Japanese Breakfast’s Psychopomp was one of the low-key highlights of 2016, a moving ode to love, sex and tragedy that had some of the best pop songwriting of the year. Its success was largely due to the intimacy of Michelle Zauner’s songs, whose raw intensity drew the listener in without undercutting the dreamy atmospherics. It’s only natural, then, that Zauner would choose to go bigger for the follow-up. Whereas Psychopomp claimed to deal with the sadness and messiness of everyday life, Soft Sounds from Another Planet is supposedly inspired by space and Zauner’s fascination with the cosmos. It’s an album with twice the ambition of its predecessor and evidence that Zauner’s songwriting gifts are only just starting to blossom.
Anyone familiar with the bright, urgent dream pop of Psychopomp (or the rawer, punkier leanings of Zauner’s old band Little Big League) will probably be surprised by “Machinist,” a song that wouldn’t sound out of place on M83’s Hurry Up, We’re Dreaming. It speaks of digital love (pun sort of intended), telling a story about deeply-held feelings of love and affection for a machine. Whether this has to do with being stranded alone in space or with humanity’s increasing dependence on technology is up to the listener, but the song works on many levels, and Zauner’s voice, even though its robotic and Auto-tuned, still evokes deep emotions. In terms of artistic leaps forward, “Machinist” goes the furthest and is among the most successful, but Soft Sounds offers more than just a great single.
On the rest of the album, Zauner leaves behind the sound of her previous work in favor of something more kaleidoscopic. It still registers as dream pop or indie-pop (whatever that term means now), but it borrows elements of electronica (“Machinist”), Krautrock (the looping opener “Diving Woman”) and Spector-era girl groups (“Boyish”). Throughout, everything sounds bigger and more expansive than it has before, and though Zauner’s music was often praised for its insular nature, she doesn’t get overwhelmed by atmospherics here. Rather, she takes advantage of having more to work with this time around and makes music that’s grand without being lightweight or too wrapped up in its own pomposity.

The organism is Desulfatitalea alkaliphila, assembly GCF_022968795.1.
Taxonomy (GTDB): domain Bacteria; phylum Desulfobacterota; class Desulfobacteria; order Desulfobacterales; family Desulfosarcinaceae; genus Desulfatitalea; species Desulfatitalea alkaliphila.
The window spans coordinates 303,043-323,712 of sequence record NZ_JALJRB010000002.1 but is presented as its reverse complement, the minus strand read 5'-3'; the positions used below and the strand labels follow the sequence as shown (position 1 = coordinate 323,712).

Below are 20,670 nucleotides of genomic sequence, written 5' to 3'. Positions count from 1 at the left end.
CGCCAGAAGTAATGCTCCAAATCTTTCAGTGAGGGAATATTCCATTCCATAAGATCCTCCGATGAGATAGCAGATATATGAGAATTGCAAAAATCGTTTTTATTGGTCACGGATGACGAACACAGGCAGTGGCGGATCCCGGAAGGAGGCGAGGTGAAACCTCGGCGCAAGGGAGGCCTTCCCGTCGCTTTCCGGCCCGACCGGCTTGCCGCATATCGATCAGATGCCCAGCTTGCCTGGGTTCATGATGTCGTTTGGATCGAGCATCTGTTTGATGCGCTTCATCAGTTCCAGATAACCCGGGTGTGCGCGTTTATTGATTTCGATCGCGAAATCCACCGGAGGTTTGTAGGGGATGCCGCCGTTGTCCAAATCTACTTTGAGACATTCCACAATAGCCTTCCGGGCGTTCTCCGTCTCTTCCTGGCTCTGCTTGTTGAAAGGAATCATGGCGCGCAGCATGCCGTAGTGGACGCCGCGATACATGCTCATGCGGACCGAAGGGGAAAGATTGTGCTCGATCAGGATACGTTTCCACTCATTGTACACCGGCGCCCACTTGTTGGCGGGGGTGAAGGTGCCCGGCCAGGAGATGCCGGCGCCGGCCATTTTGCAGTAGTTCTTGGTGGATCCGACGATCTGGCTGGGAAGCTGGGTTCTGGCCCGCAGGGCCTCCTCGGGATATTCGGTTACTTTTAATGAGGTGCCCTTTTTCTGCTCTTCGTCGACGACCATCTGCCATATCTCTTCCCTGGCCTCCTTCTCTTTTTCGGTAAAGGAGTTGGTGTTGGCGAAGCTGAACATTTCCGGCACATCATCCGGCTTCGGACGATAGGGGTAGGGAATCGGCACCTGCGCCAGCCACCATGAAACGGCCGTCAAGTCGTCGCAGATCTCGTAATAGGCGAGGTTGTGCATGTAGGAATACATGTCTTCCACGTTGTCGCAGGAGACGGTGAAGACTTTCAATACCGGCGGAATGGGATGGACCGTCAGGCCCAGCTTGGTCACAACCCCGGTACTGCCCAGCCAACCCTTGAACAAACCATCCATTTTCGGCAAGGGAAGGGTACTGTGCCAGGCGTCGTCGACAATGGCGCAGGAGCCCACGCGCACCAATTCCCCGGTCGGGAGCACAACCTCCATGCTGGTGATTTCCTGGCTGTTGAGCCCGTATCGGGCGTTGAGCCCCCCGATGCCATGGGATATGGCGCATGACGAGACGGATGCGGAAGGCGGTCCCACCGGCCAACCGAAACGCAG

Crucially, while Zauner’s music has gotten bigger, her lyrical concerns–while less inward-looking–are still very much grounded in the human experience. The depictions of awkward sexuality and raw emotion are still here, just framed in a different context. “Road Head” is a piece of romanticized suburban ennui, a well-worn concept executed as beautifully as possible. “Boyish,” meanwhile, touches on dysmorphia while also containing a clever turn of phrase about oral sex. The statements are personal, just presented in a grand and sweeping manner. That’s a delicate balance to pull off convincingly, but Zauner more than carries herself well.
Psychopomp’s subject matter gave it a tinge of darkness, something that Soft Sounds doesn’t make as obvious. The raw pain that permeated that album has dissipated somewhat, but an existential dread remains. Importantly, though, Zauner’s creativity isn’t tied to any singular event. She’s a songwriter with big ideas and the capability to deftly express them, something that she does to great effect here.